Recreational and economic opportunities play a major role in choosing where to settle down. As one of the most business-friendly states in the nation, New Jersey’s economy is booming while also offering residents direct and quick access to New York City and Philadelphia. But the state also has a spectacular variety of natural sights—more than 900 lakes and rivers, 127 miles of picture-perfect Atlantic coastline dotted with quaint resort towns and beaches, over two dozen state parks, and even more natural areas. Add to that its exceptional public school system that often ranks in the top three in the country, and you get an idea why people are drawn to the Garden State. Unsurprisingly, all of this makes for some pretty happy residents—New Jersey took the fifth spot in WalletHub’s recent survey of the happiest states, ranking high in emotional and physical well-being, work environment, community and environment, and low in suicide rates, depression, and separation and divorce.
- Jersey City – New Jersey’s second-largest city sits along the Hudson River, rewarding its residents with postcard-perfect views of the Manhattan skyline. The city has grown incredibly in the past 15 years, from sleek high-rises along the waterfront to the trendy bars and restaurants that have popped up along its historic, tree-lined streets.
- Hoboken – “Geographically, Hoboken is only about one square mile in total,” Peter Cossio, a sales agent at Brown Harris Stevens, said, adding that its nickname is Mile Square City. “On the west side of this mile, you’ll find one of the fastest-growing areas with new sustainable parks and services to be found on nearly every corner, including the Monroe Center, a factory [that was converted] to a multiuse space where you can find boutique fitness and health studios, kids’ programs, office lofts, retail spaces, dining establishments, and artist studios.
- Princeton – Princeton may be a small town, famous for its Ivy League university, but it also draws new residents with its robust jobs market and proximity to Philadelphia and New York City. From locally owned shops to world-class brands like Hermes and trendy farm-to-table restaurants to classic diners, Princeton has it all.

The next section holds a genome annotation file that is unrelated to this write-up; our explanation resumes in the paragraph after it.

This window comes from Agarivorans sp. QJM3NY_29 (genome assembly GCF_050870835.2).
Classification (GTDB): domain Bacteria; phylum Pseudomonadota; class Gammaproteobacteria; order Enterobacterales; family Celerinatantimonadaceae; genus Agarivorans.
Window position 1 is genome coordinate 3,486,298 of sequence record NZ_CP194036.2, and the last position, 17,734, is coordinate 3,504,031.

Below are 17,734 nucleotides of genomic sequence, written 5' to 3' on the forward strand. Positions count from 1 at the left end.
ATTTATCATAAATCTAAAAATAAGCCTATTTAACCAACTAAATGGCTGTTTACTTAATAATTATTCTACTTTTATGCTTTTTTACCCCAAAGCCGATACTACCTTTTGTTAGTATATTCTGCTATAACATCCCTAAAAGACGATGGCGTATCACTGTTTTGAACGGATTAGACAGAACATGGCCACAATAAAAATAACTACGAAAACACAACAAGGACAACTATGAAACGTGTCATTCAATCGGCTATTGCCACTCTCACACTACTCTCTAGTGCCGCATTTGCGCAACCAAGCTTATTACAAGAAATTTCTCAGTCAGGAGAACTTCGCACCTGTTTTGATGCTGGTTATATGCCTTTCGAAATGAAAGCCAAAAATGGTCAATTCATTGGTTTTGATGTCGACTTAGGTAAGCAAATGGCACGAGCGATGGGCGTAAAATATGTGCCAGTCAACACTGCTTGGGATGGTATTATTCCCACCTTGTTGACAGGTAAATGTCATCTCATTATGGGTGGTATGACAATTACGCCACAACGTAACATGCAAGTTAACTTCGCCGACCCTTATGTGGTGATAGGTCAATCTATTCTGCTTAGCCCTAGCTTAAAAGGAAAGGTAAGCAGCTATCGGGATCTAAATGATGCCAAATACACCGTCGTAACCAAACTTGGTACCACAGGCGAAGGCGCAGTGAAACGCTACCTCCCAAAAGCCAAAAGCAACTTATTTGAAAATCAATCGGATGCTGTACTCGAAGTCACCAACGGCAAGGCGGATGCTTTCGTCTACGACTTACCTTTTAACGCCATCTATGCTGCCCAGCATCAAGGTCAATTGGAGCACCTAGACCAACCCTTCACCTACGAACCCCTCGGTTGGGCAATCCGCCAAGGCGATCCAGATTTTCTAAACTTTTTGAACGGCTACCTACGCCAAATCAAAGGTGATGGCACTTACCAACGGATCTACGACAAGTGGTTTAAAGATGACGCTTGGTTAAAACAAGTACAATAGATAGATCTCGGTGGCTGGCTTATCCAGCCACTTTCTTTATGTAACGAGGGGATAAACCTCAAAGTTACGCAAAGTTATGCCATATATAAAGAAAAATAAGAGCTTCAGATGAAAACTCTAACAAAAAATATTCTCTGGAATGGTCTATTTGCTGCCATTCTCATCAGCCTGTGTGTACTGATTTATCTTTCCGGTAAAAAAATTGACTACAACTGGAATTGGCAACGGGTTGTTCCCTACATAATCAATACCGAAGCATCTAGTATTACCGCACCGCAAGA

- Montclair – Known for its blend of urban and suburban conveniences, Montclair is the perfect choice for New York City commuters (it’s only 15 miles away from the city) seeking top-notch schools, a vibrant year-round cultural program, excellent restaurants, and an abundance of parks and green spaces.
- Ridgewood – Ridgewood, together with neighboring Ho-Ho-Kus, are often stated as two of the best places to live in the country for their excellent public schools, family-friendly amenities, and safety. Realtor.com also recently named Ridgewood as the third most popular zip code in the U.S. for its idyllic setting, proximity to Manhattan, and many parks. Both towns are located in Bergen County, about 18 miles from New York City, and are two of the most affluent communities in the Garden State.
- Milburn-Short Hills – “People are often initially drawn to Millburn for its reputation as one of the top public school systems in New Jersey. But in addition to an outstanding education, Millburn offers extensive recreational activities (a public pool, golf, and tennis), lovely outdoor spaces, and the locally renowned theater, the Paper Mill Playhouse — all with two train stations and Midtown Direct service to Penn Station in New York,” said Sue Lemkau of Harrison-Lemkau Real Estate Partners, Lois Schneider Realtor.
- Wayne – This town in Passaic County has a high-ranking school system — both public and private — which is a draw for many families seeking excellent education and suburban amenities close to Manhattan. Wayne is also home to three lake communities — Lionshead, Packanack, and Pines Lake — with beaches, playgrounds, and picnic tables, according to Joseph Simone, a realtor with Howard Hanna Rand Realty.
- Avalon/Stone Harbor – “Avalon and Stone Harbor offer the perfect combination of a vibrant, luxury summer resort atmosphere and the peacefulness of serene beach living during the off-season,” said Jennifer Gensemer, a sales agent at Long & Foster.
- Middletown – “Middletown dates back to pre-Revolutionary War times, and there’s a distinct sense of history in many areas. Housing styles vary considerably, from French chateau and Tuscan [designs] to grand center hall colonial to modern,” Thomas McCormack, senior partner and broker at Resources Real Estate, said, noting the town is also home to New Jersey Governor Phil Murphy and musician Jon Bon Jovi. Regular commuter train and ferry services guarantee a fast and convenient commute to New York City.
- Fair Haven – “Fair Haven has long been one of the most popular towns in Monmouth County. It has a wonderful small-town yet sophisticated feel. With restaurants, a library, and retail like the corner hardware store and River Road Books right in the heart of town, it’s easy to see why it’s a favorite place to live,” Katherine Raftery, a sales agent at Resources Real Estate, said, adding that in recent years, the town has been popular with families moving from Hoboken and Jersey City. The town has a diverse mix of homes that run the gamut from Victorian to sleek new constructions.